The cultural historian Karl Trautmann (1857-1936), the then curator of the picture collection belonging to the Historischer Verein von Oberbayern (Historical Society of Upper Bavaria), purchased the extensive estate of the painter Johann Georg von Dillis from the Dillis family for 200 German marks in 1896. This sum corresponded to the total annual budget that the society had available to expand the picture collection. According to Trautmann, this purchase brought almost 2,000 sketches by Johann Georg von Dillis and his brothers Cantius and Ignaz and the children of the latter, Franz and Anna, as well as part of Dillis' written estate to the society. The latter contains documents relating to Dillis' professional activity in the broadest sense.
The extensive collection of Dillis' watercolours and sketches, in fact there are 8,256 inventory numbers, including 40 sketchbooks, with a total of around 9,500 motifs, was always regarded as a special treasure of the Historischer Verein von Oberbayern, in addition to the works by Carl August Lebschée. It has been on permanent loan from the society to the Städtische Galerie im Lenbachhaus (Municipal Gallery at Lenbachhaus) since 1996.
Johann Georg von Dillis, who was a professor of landscape at the Münchner Kunstakademie (Munich Art Academy), gallery director and royal art consultant, was one of the most important German artists of the time around 1800. With a pencil, chalk and watercolours always at hand, he captured his impressions at every opportunity – he produced drawings, watercolours and sketches in private company, on hikes or his numerous journeys. His cloud studies are particularly outstanding, many of which are part of the historical society's holdings. As numerous sketches show, Dillis also studied historical role models such as Backhuyswn, Ruisdael, Hobbema and above all Claude Lorrain. Although his main subject was landscape painting, the artist also portrayed family members, friends and acquaintances. His character studies of hunters, farmers, craftsmen and old people are impressive.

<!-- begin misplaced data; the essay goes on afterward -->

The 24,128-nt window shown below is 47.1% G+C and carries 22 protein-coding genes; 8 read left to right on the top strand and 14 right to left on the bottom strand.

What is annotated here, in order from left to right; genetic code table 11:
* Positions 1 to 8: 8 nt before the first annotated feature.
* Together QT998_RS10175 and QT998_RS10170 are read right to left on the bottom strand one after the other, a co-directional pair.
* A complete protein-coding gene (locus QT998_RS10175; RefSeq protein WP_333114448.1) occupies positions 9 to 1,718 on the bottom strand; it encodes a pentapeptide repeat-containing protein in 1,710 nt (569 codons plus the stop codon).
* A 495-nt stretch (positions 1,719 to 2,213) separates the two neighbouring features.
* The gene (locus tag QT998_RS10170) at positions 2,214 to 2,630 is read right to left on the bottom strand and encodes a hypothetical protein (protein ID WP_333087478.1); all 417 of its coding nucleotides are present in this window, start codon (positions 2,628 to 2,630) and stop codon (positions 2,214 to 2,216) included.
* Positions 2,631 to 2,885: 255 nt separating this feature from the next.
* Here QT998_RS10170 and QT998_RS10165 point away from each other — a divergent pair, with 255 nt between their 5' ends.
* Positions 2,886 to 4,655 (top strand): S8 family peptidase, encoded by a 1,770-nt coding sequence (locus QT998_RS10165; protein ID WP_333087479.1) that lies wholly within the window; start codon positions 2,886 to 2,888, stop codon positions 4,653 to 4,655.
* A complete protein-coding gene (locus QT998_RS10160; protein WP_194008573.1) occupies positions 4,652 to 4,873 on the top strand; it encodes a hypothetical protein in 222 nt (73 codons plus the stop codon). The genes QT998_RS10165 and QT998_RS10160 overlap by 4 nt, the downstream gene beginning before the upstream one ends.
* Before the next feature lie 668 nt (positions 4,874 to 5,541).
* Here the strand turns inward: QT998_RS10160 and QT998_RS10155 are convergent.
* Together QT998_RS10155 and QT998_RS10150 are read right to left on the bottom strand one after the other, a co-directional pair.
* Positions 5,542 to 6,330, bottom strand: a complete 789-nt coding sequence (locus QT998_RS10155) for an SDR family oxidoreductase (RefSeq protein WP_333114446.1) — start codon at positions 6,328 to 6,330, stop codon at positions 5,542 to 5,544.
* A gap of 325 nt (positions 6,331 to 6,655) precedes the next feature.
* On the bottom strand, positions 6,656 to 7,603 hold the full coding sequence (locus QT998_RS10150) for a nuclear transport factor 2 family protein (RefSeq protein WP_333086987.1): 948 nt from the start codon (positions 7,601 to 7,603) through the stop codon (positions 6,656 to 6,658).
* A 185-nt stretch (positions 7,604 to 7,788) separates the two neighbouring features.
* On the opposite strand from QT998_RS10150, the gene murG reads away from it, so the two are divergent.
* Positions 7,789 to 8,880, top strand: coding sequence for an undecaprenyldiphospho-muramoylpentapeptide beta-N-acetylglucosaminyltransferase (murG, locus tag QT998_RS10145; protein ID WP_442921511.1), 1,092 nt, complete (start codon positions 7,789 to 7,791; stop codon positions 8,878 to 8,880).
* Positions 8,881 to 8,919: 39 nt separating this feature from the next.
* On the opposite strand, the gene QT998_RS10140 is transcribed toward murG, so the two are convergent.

Dillis' special merit is to have made nature observation the basis of his landscape painting. With this he became a pioneer of plein-air painting in Munich.